Stoudt the Starter

Following a solid if unspectacular performance in a loss to BYU, junior Ole Miss quarterback Zack Stoudt was named the starter for Saturday's game against Southern Illinois, head coach Houston Nutt announced Monday afternoon.

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"We're going to start Zack Stoudt," Nutt said. "We'll just keep practicing the other two (Barry Brunetti, Randall Mackey) a little bit, but most of the reps are going to go to Zack Stoudt this week. We'll let him start the game, and then we'll see how everything else flows."

Brunetti started against BYU, a 14-13 loss, but was replaced by Stoudt late in the first half. In his first drive, he led Ole Miss on its first scoring drive, capped by a 20-yard field goal by kicker Bryson Rose.

Stoudt finished 13 of 25 for 140 yards and no touchdowns or interceptions. However, a sure-bet, 43-yard touchdown pass was dropped by true freshman wide receiver Nick Brassell. Ole Miss finished with just 208 yards of total offense on 57 plays.

"I guess I was surprised I didn't really have any butterflies," Stoudt said. "I knew I was going to get in. I didn't know when and I didn't know how long. But I knew I was going to get a shot, and I knew since this is a big quarterback battle that's been going on for a long time, that I needed to make the best of my opportunity. I didn't really have time to be nervous or butterflies or get comfortable. I needed to be comfortable right when I went in.

Zack Stoudt
Chuck Rounsaville

"I went in with a good attitude and a good tempo. Luckily Enrique (Davis) busted a couple of runs, Jeff (Scott) busted a run, Jeff busted a screen, and we kind of just got rolling. I guess the confidence of the huddle kind of gave me confidence, and we all were just kind of flowing."

Stoudt met the media earlier in the day, prior to Nutt naming him as his starting quarterback. He wasn't sure if he was going to earn his first career start. However, he was talking like a starter. Stoudt said the team gave the game to BYU more than the Cougars won it.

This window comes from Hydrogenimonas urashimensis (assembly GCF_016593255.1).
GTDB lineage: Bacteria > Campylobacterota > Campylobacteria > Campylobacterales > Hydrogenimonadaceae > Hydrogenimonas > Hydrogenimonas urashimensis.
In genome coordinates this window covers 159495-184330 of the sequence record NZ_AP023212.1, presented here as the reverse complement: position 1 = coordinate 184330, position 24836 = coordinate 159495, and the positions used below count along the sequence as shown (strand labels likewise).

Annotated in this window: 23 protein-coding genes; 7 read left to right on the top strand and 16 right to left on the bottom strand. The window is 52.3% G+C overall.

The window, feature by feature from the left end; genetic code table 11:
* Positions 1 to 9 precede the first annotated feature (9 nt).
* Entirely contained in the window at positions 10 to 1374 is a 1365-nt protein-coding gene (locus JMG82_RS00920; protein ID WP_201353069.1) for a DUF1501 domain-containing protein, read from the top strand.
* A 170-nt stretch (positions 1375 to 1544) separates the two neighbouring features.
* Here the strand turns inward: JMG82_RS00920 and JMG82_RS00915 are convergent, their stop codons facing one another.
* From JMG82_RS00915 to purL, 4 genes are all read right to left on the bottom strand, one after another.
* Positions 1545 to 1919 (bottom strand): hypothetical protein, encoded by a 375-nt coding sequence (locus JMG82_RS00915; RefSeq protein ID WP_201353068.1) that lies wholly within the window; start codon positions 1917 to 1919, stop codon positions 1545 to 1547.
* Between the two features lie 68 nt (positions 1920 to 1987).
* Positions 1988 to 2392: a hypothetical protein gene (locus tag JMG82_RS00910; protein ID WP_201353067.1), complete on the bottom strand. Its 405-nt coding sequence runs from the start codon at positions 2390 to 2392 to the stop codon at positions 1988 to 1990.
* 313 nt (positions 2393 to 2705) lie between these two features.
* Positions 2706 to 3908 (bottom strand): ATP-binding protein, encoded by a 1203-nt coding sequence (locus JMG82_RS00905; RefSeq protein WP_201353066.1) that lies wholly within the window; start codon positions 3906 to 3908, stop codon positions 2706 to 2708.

"We looked at the tape, and we beat ourselves," he said. "We lost that game. I think that was the worst part. That's also the best part. We didn't get beat. We make a catch, we make a block, we hold onto a ball, 10 or 15 little mistakes, it completely changes the outcome of the game.

"We looked at those yesterday and we'll learn from them. Just prepare this week for Southern Illinois."

The 6-foot-4, 217-pound Stoudt transferred to Ole Miss from Iowa Western Community College in January, where he passed for 1,812 yards and 18 touchdowns and led Iowa Western to a 9-2 record.

Monday, his teammates praised Stoudt's confidence and poise. Ole Miss struggled to field any semblance of a passing attack when Brunetti was in the game. Stoudt sparked the team, though the Rebels finished with no touchdown drives.

"He's pretty intense out there. I like the way he played," offensive lineman Bradley Sowell said. "He came in there and he embraced his shot. Once he got it, he did well, man. There was one point in the game I went up to him and I was like, ‘Keep doing this. Keep doing what you're doing, ‘cause you're leading this thing.' He was moving.

"He looked good to me out there. Seeing those balls fly down the field reminded me of when Jevan (Snead) was doing real good. He was making some good passes. Couple of times he made some bad throws but not many. He was on point. I was happy about that. It was good."

Junior running back Devin Thomas, who will likely split time with Scott in place of injured running backs Brandon Bolden and Davis, was also impressed with Stoudt.

"I felt like he played real good, to say it was his first game in the SEC. He played pretty well, and he stepped it up a lot, even though he had one little fumble. But that's on all of us. I feel he really played good.

"When he was in there, he was demanding. He gets your attention. You got to pay attention. He's a leader. He's a leader. Even if he doesn't know it, he is."

Zack Stoudt
Bruce Newman

Stoudt has never lacked confidence. He'll say as much. He was one of the top high school quarterbacks in Ohio, leading perennial power Dublin Coffman. Over his career, he threw for 3,547 yards and completed 65.5 percent of his passes.

"I think you have to," be confident, he said. "At quarterback, you can't really be shy. Even if you are, you have to overcome it and be the quarterback. That's what I tried to do, and I know those guys would've completely given up on me if I ran into that first play and called it timidly. I'm playing for those guys, so I just tried to be what they wanted me to be."

"His strength is his arm," Nutt said. "He studies the book, knows the book. A little older. You can tell he's had a few snaps in his college career, coming from a JUCO. Didn't get rattled, and knows where to go with the football right now. I think that's the biggest difference between him and Barry."

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